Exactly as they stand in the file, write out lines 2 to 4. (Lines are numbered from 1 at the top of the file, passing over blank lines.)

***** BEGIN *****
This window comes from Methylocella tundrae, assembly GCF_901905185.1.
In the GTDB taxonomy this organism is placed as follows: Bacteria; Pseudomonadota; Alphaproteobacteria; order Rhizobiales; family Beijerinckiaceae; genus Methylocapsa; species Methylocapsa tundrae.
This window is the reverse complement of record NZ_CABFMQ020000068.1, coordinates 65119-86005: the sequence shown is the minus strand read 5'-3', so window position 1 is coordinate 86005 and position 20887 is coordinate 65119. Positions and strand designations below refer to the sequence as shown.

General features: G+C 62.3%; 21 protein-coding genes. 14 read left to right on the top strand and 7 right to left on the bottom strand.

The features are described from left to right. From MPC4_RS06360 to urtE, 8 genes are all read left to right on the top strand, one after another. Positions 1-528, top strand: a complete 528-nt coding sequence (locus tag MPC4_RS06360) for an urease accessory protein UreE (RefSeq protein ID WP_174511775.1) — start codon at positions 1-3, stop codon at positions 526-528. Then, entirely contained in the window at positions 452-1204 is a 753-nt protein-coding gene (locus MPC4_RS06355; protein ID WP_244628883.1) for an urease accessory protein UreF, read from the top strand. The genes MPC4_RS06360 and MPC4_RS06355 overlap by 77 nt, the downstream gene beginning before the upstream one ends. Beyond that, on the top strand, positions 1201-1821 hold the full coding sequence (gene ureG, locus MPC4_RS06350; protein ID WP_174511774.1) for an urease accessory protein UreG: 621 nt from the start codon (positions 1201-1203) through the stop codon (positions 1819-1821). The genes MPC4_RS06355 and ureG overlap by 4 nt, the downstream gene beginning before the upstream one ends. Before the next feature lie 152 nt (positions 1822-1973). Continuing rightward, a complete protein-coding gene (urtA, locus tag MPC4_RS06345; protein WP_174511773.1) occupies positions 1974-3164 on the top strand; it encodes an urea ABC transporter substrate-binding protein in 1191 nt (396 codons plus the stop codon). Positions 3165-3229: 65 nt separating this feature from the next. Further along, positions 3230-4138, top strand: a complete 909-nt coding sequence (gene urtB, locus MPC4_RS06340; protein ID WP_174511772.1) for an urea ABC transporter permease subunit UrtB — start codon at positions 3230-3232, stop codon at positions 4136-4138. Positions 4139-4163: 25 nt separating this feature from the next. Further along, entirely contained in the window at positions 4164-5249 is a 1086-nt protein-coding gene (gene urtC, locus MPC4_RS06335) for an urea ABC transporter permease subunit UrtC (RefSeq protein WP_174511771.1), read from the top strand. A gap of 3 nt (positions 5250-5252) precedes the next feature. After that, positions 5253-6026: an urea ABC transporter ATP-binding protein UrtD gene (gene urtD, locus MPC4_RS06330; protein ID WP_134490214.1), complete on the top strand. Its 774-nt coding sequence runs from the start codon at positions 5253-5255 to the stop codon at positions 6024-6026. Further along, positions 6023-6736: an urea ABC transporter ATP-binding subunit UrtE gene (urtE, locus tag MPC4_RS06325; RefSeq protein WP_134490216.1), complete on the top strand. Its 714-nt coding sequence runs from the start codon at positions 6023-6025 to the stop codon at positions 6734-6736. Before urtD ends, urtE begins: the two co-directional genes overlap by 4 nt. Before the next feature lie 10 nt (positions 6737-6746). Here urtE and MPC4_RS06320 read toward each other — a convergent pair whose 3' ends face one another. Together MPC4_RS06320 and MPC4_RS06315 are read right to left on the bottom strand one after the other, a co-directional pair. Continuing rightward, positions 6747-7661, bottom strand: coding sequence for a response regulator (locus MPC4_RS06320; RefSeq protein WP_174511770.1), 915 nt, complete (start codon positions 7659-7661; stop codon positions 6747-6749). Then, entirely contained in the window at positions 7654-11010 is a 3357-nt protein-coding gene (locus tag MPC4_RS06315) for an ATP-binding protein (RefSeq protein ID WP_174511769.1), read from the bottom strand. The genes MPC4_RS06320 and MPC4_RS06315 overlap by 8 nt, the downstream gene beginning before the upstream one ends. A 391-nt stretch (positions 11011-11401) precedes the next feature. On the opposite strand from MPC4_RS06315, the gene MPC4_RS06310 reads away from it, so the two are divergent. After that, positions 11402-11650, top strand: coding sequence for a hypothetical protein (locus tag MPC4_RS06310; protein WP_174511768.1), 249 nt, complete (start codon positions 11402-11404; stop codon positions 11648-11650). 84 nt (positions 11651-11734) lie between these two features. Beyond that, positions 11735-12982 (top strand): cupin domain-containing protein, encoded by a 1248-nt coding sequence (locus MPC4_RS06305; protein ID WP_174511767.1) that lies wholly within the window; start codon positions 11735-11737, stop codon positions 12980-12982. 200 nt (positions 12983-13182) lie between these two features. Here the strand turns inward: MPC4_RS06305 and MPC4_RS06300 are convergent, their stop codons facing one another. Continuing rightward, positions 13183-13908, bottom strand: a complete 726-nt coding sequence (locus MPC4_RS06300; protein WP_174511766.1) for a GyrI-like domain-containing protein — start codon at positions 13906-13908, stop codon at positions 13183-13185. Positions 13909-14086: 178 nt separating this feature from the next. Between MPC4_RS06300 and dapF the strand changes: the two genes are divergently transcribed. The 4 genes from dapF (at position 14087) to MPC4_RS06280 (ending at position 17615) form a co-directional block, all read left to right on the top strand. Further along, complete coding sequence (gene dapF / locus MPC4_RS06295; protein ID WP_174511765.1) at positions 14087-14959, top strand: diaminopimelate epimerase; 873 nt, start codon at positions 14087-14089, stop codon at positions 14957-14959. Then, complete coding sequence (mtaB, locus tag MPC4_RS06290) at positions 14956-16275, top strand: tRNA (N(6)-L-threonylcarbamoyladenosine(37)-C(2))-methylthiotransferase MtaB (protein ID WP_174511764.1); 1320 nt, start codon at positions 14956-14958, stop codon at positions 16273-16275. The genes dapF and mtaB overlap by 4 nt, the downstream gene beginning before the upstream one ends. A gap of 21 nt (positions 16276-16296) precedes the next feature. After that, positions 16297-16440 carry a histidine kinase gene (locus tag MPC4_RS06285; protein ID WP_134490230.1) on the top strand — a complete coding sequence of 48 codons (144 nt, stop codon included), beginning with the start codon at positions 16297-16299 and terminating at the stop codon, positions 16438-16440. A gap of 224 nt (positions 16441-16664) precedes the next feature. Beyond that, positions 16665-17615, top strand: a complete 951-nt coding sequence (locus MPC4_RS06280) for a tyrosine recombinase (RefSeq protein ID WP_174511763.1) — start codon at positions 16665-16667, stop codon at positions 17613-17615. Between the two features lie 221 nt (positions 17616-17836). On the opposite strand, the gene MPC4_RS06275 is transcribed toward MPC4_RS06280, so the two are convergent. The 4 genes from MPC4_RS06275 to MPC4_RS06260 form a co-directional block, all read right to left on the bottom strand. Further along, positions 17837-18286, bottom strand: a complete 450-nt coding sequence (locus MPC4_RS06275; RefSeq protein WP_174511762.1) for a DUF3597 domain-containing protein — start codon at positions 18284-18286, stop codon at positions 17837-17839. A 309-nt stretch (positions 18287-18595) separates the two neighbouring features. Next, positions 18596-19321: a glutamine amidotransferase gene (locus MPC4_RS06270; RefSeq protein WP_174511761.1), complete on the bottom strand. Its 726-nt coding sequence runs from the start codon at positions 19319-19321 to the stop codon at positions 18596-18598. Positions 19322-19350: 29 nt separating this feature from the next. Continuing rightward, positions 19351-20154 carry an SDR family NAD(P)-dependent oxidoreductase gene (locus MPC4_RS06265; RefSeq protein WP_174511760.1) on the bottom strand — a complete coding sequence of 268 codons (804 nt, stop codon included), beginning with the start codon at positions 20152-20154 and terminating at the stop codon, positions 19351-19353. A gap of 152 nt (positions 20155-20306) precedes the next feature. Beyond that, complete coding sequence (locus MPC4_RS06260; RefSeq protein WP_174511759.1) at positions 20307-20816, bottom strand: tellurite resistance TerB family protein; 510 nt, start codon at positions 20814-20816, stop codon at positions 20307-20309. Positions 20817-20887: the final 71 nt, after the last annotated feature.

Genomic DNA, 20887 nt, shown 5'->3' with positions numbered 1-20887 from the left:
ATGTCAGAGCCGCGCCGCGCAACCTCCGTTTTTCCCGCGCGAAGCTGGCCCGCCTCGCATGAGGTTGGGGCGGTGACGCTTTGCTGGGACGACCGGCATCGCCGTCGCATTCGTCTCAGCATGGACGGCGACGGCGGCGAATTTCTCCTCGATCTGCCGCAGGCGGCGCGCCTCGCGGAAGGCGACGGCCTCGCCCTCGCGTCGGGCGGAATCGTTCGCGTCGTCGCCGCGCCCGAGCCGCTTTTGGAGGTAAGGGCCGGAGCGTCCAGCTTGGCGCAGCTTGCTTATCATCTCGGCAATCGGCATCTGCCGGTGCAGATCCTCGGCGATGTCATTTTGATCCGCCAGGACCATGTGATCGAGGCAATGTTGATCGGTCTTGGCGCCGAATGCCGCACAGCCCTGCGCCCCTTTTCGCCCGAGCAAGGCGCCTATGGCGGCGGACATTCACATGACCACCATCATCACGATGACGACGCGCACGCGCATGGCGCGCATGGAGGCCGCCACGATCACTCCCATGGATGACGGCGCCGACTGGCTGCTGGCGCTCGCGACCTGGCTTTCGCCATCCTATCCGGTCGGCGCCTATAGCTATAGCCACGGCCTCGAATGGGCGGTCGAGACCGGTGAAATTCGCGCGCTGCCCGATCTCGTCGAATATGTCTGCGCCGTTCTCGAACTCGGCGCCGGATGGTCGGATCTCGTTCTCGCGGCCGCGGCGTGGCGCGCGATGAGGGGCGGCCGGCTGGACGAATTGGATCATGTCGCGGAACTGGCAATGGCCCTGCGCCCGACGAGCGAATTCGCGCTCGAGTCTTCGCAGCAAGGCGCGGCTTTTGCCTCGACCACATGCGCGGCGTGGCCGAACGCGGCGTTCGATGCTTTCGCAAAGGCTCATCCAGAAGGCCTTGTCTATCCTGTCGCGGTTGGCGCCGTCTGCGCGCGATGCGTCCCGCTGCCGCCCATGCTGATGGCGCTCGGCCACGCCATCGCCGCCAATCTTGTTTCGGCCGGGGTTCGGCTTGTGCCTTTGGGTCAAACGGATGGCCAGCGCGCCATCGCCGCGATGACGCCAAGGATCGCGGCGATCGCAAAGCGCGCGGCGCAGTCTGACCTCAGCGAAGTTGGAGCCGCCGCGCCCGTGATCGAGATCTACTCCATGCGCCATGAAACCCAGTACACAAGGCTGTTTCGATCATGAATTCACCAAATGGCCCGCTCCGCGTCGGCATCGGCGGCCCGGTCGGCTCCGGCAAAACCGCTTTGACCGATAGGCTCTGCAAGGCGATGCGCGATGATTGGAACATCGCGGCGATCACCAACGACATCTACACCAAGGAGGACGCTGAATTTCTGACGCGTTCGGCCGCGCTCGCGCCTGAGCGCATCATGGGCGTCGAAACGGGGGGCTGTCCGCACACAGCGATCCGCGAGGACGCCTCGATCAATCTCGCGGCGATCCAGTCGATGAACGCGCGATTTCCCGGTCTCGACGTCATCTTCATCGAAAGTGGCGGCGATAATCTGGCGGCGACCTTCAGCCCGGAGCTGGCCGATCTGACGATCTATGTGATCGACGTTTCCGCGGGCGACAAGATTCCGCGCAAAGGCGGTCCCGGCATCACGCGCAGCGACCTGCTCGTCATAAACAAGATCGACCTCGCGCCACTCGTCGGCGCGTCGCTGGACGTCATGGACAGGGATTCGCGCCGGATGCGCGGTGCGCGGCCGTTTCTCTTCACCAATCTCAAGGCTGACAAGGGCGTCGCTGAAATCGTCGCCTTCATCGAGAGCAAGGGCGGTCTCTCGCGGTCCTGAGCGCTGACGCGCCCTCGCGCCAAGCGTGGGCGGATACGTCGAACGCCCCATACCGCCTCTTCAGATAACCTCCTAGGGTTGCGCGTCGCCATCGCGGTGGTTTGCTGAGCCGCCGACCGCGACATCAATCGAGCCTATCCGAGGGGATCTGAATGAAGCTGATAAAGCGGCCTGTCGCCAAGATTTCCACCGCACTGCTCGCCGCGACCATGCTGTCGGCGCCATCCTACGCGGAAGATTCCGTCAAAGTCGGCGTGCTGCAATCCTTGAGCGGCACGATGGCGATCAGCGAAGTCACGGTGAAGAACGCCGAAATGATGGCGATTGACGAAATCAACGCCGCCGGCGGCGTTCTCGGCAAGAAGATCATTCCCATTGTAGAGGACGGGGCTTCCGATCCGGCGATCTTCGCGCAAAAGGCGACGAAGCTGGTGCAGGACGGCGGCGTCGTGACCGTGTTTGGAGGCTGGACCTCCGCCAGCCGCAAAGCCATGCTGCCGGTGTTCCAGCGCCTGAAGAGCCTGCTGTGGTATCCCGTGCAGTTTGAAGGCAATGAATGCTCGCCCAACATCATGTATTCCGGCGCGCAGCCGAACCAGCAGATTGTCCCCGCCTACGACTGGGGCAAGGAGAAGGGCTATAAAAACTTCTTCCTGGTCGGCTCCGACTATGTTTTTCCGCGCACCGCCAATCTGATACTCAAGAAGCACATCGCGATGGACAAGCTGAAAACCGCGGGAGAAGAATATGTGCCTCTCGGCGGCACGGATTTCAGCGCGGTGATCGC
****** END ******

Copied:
In the GTDB taxonomy this organism is placed as follows: Bacteria; Pseudomonadota; Alphaproteobacteria; order Rhizobiales; family Beijerinckiaceae; genus Methylocapsa; species Methylocapsa tundrae.
This window is the reverse complement of record NZ_CABFMQ020000068.1, coordinates 65119-86005: the sequence shown is the minus strand read 5'-3', so window position 1 is coordinate 86005 and position 20887 is coordinate 65119. Positions and strand designations below refer to the sequence as shown.

General features: G+C 62.3%; 21 protein-coding genes. 14 read left to right on the top strand and 7 right to left on the bottom strand.